Troops 'locked down' by suicide bombers

British forces in Afghanistan face a lethal change of strategy as the Taliban turn themselves into 'human Claymore bombs'.
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British forces in southern Afghanistan are experiencing periods of lockdown in two key areas, halting patrols to avoid suicide bombings by the Taliban. A senior officer called the security threat "critical".

Lt-Col Andy Price, military spokesman of the British task force in Helmand province, said troops had been staying off the streets of the provincial capital, Lashkar Gah, and the town of Gereshk, because "suicide bombers are walking around, looking for us", waiting for a convoy or patrol to go past.

A Royal Marine was killed in Lashkar Gah on 19 October by the first suicide attack on British forces in the province. While patrols have now been resumed, high risk areas like the centre of town are still being avoided.

The bombing signalled a change of strategy by the Taliban. In August and September the movement suffered heavy losses in "swarm attacks" on isolated British outposts in northern Helmand. Seventeen soldiers of the Parachute Regiment were killed in the fighting, described as the most intense British forces had seen since the Korean war.

But the last serious clash was on 27 September, as 42 Commando of the Royal Marines took over from 3 Para, and Taliban commanders said they would resort to suicide attacks instead. One boasted that the movement had "hundreds" of volunteers waiting to cross the border from Pakistan.

Lt-Col Price did not give an estimate of numbers, but said the Marines were less confident than 3 Para that the Taliban had suffered significant attrition: "For every Taliban you kill, you recruit three or four more." The bombers, while not getting help directly from Iraq, were following the Iraqi example "more and more", he added. The lethal effect of their attacks had been increased by placing a vest full of ball bearings and nails over the explosives, turning the wearers into "human Claymore mines".

To counter the risk of vehicle bombs, British forces have broadcast messages on local radio, warning Afghans to stay at least 20 yards behind military convoys. The same message is carried on the back of vehicles.

The limits on patrolling is a setback for commanders' hopes of returning to the original purpose of the British deployment in Helmand, which is to support redevelopment efforts. While the summer's fighting took place in an area where British troops were sent only at the request of the provincial governor, Lashkar Gah and Gereshk are supposed to be more stable centres from which the beneficial effects of redevelopment can spread, winning local support for the government in Kabul.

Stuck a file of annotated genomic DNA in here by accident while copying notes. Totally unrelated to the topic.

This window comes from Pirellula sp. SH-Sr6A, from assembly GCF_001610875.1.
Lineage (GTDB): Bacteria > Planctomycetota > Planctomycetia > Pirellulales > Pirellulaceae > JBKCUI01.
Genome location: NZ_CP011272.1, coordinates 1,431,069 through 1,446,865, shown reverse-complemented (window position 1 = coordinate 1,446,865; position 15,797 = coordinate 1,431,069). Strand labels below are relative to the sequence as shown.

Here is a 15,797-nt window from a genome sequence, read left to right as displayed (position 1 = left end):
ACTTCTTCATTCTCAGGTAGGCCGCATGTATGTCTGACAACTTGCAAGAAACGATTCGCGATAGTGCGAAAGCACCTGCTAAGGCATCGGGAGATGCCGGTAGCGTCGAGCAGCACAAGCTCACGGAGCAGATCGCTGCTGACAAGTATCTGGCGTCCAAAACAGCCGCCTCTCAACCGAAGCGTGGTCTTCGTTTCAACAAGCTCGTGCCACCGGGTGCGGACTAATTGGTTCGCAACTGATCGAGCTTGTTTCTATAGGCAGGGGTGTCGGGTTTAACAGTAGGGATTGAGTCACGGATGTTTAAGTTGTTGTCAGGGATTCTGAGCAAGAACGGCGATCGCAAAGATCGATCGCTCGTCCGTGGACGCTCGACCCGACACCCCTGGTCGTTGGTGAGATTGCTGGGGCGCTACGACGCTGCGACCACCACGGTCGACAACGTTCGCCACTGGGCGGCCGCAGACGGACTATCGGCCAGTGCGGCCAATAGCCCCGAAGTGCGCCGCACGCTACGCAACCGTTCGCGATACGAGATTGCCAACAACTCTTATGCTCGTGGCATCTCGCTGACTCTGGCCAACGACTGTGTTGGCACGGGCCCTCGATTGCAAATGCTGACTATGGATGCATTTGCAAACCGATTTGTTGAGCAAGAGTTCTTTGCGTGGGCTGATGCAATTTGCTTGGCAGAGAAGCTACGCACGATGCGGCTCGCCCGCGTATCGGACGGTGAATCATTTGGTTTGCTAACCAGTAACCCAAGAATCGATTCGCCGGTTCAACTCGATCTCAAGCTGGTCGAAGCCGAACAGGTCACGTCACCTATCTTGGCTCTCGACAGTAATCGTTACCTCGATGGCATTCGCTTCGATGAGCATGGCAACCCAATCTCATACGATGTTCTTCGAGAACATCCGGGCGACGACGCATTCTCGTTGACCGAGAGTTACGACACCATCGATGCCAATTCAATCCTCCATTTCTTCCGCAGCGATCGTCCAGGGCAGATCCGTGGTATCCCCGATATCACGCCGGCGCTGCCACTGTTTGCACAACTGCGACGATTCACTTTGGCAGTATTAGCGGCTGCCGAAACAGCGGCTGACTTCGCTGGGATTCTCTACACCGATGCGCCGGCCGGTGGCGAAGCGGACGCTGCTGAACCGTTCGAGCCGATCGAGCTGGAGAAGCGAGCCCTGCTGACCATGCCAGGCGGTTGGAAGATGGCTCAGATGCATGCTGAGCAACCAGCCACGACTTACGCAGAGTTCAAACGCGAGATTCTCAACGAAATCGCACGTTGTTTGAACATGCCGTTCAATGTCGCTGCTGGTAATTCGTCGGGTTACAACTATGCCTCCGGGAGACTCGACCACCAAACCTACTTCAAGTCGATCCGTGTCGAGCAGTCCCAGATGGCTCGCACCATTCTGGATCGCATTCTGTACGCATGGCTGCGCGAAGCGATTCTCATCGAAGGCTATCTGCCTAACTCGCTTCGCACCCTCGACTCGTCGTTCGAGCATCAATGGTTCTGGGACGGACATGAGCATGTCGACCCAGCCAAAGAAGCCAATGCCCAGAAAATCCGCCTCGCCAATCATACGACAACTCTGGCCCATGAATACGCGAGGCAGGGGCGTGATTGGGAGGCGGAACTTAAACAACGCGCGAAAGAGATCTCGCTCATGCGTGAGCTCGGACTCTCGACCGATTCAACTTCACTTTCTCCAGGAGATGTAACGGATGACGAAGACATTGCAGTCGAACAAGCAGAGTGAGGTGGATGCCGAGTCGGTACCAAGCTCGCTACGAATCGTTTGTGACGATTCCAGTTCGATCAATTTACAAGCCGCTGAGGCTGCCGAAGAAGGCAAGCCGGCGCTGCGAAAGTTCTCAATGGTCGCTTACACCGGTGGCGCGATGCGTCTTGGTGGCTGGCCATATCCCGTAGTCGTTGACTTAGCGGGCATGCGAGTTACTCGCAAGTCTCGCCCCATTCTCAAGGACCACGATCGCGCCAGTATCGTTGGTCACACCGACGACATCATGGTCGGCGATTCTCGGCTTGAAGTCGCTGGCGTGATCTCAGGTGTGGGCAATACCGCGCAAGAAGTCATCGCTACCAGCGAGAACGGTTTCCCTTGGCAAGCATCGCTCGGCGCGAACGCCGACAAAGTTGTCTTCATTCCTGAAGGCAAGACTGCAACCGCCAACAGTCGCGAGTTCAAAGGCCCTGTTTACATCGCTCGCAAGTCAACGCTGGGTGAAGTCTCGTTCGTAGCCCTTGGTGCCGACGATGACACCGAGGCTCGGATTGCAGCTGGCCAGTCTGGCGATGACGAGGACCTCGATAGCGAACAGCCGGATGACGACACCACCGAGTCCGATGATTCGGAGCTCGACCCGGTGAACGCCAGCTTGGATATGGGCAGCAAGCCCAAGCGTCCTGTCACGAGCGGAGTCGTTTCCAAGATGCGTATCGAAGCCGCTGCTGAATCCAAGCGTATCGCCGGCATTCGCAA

The danger is that British forces might end up in the same position as those in the Iraqi city of Basra, where troops have largely remained within their bases since a spate of roadside bombings and suicide attacks a year ago. Apart from protecting British lives, the aim is to avoid losing support because of local casualties. Two Afghan children died in the blast which killed Marine Gary Wright in Lashkar Gah 10 days ago.

The head of 42 Commando, Lt-Col Matt Holmes, insisted that the main priority over the next six months remained "to provide security where needed to support reconstruction". Killing Taliban fighters was not the primary purpose, although "if the Taliban want a fight, they will get one". Asked if the Taliban could be defeated, he said: "That is up to the Afghan people. It is not necessarily entirely a military solution. We hope that local people will come to see the Taliban for what they are, a movement acting purely in their own interests."

Commanders are angry at Taliban claims to have driven British troops out of Musa Qala, one of the towns in northern Helmand which saw the heaviest fighting. The British withdrew in mid-October after a deal brokered by the provincial governor, who set conditions including a 35-day cessation in fighting and local acknowledgement of the Afghan government's authority.

Far from being a climbdown, said Lt-Col Price, it was the "first seed of an Afghan solution" which would free British forces for redevelopment. A similar agreement is under discussion in the town of Sangin, where the Paras beat off wave after wave of Taliban attacks in the summer.

Although northern outposts such as Now Zad and Kajaki are still seeing occasional small-arms clashes, there has been a relative lull in fighting since 42 Commando arrived. Some have suggested that the Taliban held back during the Muslim holy month of Ramadan, which has just ended with the festival of Eid al-Fitr. Other theories are that many fighters have returned home to plant opium poppies, or that fighting in Afghanistan traditionally eases as winter approaches. But Lt-Col Holmes said: "I am not expecting a quiet winter."

* Fugitive Taliban leader Mullah Omar has rejected the latest offer of peace talks by Afghan President Hamid Karzai, a rebel spokesman said yesterday. Instead, the one-eyed leader with a $10m bounty on his head has repeated his threat to prosecute Mr Karzai in an Islamic court for the "massacre" of Afghans. Mr Karzai on Friday repeated his offer for talks if the Taliban met several conditions, including ending support from elements in Pakistan and the involvement of foreign fighters. The Taliban has rejected all previous offers.

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